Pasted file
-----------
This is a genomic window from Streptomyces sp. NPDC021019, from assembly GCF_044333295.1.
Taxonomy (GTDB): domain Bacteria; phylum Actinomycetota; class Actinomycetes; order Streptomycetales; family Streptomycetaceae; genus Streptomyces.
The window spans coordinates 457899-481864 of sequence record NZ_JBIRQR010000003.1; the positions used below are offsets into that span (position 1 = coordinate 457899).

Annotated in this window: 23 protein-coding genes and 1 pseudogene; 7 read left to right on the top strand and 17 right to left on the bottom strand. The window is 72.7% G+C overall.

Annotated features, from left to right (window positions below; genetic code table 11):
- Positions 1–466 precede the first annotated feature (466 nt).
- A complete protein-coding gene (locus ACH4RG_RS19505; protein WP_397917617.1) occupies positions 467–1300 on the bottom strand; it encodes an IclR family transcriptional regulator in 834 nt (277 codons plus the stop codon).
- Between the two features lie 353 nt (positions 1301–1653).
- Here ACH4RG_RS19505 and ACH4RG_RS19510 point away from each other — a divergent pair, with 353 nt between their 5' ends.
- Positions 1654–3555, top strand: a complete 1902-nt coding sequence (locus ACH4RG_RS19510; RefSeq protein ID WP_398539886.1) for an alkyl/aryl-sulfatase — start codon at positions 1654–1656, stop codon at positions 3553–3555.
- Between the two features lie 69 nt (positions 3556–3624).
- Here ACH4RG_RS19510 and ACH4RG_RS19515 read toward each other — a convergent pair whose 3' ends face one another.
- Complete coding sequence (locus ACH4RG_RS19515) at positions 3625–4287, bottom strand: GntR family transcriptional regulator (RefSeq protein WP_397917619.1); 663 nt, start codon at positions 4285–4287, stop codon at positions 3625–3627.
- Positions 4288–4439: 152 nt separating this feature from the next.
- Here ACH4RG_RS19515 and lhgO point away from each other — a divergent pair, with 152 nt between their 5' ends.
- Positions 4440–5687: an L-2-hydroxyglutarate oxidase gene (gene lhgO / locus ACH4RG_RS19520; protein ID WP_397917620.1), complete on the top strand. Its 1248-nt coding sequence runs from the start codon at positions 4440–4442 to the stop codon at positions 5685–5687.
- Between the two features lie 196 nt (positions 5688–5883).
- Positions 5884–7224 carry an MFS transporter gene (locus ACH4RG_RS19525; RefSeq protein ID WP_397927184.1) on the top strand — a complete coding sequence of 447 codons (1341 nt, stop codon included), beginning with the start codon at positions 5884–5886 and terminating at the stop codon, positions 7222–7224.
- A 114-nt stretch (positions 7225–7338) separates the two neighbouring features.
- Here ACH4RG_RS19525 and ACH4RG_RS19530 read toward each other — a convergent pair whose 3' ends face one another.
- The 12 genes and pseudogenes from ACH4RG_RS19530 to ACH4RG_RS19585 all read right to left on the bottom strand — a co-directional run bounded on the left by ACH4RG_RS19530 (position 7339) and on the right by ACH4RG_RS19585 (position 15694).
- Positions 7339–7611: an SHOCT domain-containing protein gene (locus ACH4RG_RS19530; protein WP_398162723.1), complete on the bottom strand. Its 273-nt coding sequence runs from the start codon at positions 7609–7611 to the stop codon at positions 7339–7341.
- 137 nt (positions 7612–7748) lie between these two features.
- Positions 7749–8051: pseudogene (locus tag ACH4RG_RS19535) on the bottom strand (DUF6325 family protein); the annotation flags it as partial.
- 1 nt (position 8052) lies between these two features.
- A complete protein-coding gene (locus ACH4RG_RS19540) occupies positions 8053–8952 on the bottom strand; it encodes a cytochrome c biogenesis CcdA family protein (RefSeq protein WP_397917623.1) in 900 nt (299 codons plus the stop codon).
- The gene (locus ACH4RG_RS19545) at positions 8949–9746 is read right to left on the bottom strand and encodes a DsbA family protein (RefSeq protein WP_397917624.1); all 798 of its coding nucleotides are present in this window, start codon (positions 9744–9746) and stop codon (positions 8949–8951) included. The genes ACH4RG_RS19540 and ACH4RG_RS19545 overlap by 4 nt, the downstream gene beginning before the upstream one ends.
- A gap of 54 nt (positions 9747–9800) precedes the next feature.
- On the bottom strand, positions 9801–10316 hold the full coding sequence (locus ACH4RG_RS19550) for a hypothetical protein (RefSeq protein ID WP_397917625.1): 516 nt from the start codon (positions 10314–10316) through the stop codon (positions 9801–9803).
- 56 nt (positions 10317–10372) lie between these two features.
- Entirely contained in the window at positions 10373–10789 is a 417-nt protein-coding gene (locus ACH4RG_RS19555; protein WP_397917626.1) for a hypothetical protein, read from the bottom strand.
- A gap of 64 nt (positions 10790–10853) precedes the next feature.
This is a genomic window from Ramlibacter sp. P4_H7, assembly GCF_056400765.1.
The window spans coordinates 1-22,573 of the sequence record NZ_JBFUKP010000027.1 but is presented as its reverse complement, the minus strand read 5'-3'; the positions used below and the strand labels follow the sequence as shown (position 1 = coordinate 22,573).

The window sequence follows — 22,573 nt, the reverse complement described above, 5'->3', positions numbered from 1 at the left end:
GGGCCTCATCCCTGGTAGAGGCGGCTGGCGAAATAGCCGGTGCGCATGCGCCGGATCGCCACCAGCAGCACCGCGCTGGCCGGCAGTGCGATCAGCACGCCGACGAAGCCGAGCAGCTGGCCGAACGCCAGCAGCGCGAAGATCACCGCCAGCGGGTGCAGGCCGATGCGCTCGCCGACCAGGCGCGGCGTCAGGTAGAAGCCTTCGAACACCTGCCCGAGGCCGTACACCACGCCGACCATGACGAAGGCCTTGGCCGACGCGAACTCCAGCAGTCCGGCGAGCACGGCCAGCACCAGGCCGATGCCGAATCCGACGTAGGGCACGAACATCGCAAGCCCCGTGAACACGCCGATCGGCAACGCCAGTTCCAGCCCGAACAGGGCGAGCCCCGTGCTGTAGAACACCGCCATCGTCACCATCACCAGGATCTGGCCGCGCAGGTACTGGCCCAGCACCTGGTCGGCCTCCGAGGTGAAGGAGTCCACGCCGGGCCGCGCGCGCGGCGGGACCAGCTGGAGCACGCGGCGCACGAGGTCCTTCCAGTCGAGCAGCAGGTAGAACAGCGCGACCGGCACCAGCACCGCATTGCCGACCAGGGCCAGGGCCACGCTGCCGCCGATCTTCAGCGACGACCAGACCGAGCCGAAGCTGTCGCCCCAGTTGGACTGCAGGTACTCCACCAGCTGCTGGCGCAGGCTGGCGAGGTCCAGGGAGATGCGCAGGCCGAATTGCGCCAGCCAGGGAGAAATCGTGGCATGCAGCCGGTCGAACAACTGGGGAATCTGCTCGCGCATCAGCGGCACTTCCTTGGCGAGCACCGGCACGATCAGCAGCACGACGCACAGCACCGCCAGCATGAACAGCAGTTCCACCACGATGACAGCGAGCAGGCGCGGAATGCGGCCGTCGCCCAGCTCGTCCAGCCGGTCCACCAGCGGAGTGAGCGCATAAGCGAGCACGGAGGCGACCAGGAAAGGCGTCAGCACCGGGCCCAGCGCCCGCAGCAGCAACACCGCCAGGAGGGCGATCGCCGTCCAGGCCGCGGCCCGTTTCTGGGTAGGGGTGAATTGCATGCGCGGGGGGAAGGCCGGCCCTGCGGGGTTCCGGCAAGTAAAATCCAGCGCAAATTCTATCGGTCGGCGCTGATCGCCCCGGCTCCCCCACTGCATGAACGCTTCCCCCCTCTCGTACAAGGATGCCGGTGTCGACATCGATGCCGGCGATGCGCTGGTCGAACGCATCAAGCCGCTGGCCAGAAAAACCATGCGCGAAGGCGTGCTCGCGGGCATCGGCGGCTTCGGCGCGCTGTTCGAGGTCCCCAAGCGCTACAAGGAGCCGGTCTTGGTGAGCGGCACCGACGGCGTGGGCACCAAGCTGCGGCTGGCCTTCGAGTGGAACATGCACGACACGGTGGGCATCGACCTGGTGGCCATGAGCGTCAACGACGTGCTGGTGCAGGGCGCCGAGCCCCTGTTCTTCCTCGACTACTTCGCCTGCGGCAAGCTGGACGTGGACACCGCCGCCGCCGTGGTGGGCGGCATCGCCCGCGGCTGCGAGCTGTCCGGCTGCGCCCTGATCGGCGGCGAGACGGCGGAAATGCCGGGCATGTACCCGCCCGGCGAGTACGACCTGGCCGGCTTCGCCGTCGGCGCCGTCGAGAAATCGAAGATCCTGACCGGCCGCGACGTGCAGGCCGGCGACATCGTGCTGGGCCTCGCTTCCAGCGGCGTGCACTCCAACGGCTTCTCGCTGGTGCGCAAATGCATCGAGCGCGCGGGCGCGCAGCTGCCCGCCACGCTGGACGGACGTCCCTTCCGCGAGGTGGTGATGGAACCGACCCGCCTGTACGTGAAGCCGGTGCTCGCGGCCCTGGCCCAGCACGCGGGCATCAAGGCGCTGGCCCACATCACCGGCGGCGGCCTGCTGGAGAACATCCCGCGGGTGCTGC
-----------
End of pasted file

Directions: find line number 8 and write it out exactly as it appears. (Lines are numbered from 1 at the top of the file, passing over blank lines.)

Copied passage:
- Between the two features lie 353 nt (positions 1301–1653).